Plastic Plague

Versions of this article appeared in:

  • Orange Coast Voice, December 2006, page 9.
  • San Mateo County Renews, Spring 2006.
  • Southern Sierran, August 2005.
  • Sierra Club – San Fernando Valley chapter newsletter, May 2005.

The Plastic Plague: From a “fix it” to a “throw away” society
(#1 of the Plastic Plague series)
by Sarah S. Mosko Ph.D.

It’s getting harder and harder to find things that aren’t made of plastic. You can even get potato chips now in a plastic bottle to go with that plastic bottle of water. We have been made to think that plastics are indispensable, even good for us. Since WWII we have made a complete about-face from a “fix it and make it do” to a “use it once and toss it” society, with plastics playing a starring role.

The percentage of plastic that is recycled is low compared to the amount that is generated.

The percentage of plastic that is recycled is low compared to the amount that is generated.

Plastics Non-Biodegradable
Here are a few facts that might make that plastic grocery bag look a lot less innocent. Plastics come from petroleum, a non-renewable resource, and theynever biodegrade. Plastics only breakdown into smaller bits of plastic, so all the plastic we have ever produced is still with us today.

This becomes a problem especially in the ocean. Many sea creatures, like turtles and ocean birds, mistake plastic particles for food. Plastics are burdening our landfills as well, since the quantity land-filled yearly has grown steadily since the plastics explosion of the 1980’s. Also, scientists are growing concerned about possible effects of plastics on human reproductive health.  Below is a graph showing the widening gap between the amount of plastics produced each year and the small fraction that gets recycled.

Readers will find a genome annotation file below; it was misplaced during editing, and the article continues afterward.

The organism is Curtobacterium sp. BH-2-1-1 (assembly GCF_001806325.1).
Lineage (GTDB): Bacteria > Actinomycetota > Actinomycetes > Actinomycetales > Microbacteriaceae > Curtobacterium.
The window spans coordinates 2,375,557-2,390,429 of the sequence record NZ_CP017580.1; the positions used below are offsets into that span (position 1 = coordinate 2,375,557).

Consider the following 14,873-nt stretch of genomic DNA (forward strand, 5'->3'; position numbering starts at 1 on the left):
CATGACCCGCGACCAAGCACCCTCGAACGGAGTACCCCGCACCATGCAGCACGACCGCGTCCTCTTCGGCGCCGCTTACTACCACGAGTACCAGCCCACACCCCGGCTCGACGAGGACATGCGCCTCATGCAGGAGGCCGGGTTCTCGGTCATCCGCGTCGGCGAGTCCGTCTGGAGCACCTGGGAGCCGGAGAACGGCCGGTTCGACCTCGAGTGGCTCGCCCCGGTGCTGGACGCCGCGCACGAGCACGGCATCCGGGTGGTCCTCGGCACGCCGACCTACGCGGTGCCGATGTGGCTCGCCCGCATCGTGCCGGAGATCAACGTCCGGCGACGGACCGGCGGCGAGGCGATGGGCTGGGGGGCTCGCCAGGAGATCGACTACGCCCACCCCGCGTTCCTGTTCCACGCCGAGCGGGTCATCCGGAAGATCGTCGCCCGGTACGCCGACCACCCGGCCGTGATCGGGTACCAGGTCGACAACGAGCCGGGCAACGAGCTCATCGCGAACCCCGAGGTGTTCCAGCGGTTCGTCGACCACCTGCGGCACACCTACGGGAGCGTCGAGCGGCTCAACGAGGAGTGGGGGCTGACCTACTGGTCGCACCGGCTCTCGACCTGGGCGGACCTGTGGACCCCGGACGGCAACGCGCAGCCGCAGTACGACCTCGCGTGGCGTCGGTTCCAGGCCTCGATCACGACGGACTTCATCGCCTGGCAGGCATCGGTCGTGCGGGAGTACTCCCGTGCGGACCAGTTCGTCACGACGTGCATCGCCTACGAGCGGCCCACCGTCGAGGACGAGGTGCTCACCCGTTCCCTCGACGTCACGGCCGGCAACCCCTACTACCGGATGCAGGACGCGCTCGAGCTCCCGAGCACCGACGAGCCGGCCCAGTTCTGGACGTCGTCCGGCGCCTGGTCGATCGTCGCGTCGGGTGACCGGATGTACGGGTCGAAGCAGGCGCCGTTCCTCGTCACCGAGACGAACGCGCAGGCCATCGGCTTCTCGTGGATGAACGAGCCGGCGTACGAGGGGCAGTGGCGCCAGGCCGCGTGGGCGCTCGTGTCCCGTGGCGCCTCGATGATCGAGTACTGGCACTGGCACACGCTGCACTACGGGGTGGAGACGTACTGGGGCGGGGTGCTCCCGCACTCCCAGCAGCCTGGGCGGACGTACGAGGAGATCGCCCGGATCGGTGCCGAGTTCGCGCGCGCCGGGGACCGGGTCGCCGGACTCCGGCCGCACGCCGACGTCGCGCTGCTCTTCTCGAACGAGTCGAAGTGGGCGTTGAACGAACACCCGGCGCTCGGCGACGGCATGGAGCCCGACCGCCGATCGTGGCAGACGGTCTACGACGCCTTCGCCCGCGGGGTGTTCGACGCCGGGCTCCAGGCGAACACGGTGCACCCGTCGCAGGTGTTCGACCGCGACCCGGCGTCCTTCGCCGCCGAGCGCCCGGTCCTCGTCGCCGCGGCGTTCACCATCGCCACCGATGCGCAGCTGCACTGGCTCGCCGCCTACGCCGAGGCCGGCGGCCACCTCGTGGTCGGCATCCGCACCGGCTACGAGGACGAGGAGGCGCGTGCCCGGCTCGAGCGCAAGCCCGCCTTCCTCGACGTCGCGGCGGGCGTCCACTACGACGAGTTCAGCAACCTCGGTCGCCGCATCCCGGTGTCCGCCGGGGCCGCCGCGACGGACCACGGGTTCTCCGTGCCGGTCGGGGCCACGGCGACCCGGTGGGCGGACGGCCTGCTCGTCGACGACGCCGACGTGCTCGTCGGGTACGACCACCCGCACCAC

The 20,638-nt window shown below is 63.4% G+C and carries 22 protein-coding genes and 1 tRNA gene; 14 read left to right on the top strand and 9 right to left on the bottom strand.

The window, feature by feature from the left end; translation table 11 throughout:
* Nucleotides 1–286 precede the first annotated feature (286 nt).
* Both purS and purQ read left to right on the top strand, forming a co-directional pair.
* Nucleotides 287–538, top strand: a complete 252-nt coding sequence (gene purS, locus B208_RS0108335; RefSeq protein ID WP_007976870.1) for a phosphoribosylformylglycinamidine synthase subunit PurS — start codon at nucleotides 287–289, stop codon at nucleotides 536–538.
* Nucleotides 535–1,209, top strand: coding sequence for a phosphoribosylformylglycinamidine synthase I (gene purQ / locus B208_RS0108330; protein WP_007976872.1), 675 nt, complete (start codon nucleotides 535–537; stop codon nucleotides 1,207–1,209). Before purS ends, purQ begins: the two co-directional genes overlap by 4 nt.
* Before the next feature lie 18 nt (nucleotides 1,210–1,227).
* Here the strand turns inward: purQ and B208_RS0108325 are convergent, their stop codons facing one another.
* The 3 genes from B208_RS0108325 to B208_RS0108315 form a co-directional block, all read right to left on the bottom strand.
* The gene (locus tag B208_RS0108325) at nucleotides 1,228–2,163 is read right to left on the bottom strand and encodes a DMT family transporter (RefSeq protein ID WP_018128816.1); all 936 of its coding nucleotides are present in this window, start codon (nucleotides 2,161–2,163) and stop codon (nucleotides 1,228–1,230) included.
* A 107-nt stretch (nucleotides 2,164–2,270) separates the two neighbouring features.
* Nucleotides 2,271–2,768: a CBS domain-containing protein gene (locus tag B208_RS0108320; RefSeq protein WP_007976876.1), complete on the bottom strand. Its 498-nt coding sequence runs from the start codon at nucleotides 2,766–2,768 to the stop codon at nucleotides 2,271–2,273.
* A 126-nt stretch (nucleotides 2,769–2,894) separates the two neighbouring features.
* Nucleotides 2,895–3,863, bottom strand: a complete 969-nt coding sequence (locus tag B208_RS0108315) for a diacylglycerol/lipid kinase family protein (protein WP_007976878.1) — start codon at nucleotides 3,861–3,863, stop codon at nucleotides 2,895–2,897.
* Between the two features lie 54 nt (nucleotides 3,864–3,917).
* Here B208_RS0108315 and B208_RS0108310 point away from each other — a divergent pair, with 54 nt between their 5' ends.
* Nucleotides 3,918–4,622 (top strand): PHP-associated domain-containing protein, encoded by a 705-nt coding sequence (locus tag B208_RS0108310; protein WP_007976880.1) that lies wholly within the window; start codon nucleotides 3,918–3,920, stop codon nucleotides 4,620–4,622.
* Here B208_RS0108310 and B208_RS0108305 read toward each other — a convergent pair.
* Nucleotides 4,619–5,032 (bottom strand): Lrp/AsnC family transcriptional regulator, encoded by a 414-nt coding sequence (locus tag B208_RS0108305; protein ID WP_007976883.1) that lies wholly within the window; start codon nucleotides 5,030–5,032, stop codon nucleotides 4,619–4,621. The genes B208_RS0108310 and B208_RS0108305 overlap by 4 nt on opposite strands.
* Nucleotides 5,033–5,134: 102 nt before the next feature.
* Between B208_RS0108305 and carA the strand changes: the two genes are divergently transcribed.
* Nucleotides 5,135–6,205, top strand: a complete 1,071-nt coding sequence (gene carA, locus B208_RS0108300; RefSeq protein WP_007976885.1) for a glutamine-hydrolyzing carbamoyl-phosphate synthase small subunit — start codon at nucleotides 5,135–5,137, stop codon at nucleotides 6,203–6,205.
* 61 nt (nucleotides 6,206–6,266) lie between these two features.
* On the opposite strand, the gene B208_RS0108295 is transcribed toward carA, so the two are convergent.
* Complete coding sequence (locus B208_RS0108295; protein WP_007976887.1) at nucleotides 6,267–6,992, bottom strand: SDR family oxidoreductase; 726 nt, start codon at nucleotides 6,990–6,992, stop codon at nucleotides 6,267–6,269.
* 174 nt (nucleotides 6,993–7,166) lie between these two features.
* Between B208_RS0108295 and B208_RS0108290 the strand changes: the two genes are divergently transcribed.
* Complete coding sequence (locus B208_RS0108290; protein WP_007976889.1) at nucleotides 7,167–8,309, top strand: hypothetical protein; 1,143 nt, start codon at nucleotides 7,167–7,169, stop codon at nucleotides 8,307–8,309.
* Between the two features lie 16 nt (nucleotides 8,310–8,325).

That is a paltry 5.5%. This accelerating accumulation of plastics represents a frightening challenge to an earth that is finite. Recycling has proven a poor solution because there are so many different types of plastics and chemical additives mixed in. Plus, health laws prevent using recycled plastics in contact with foods. Contrary to what most of us have been led to believe, that numbered chasing arrows symbol says nothing about whether a plastic item is recyclable; it just specifies the type of plastic polymer that was used (e.g. #6 denotes polystyrene, #3 is polyvinyl chloride). Most plastics in fact cannot be recycled.

Information about recyclable plastic
Curbside recycling programs generally accept only #1 and #2 plastics with a “neck” shape (e.g. no margarine tubs or yogurt cups), but it varies from community to community. Contact your waste management company to find out exactly what is accepted. As for plastic bags, almost no curbside recycling is available, but some supermarkets offer bins for recycling them. Still, don’t be lulled into thinking that a recycled grocery bag ends up again as another bag – almost all grocery bags are virgin plastic. If recycled, grocery bags are typically made into an “end” product, like plastic lumber, something that can never be recycled. The take home message here is that plastics recycling is not a closed loop, as the chasing arrows symbol would have you believe.

What you should do about using plastics
No one expects you to completely eliminate plastics from your life, but you certainly can avoid consumption of single-use throw-away plastics, like that drink or chips bottled in plastic. And the next time the grocery clerk asks you “paper or plastics,” choose paper, a renewable resource. Or better yet, bring your own cloth bag!

To participate in a California-based statewide plastics reduction campaign, contact Earth Resource Foundation or call (949) 645-5163.

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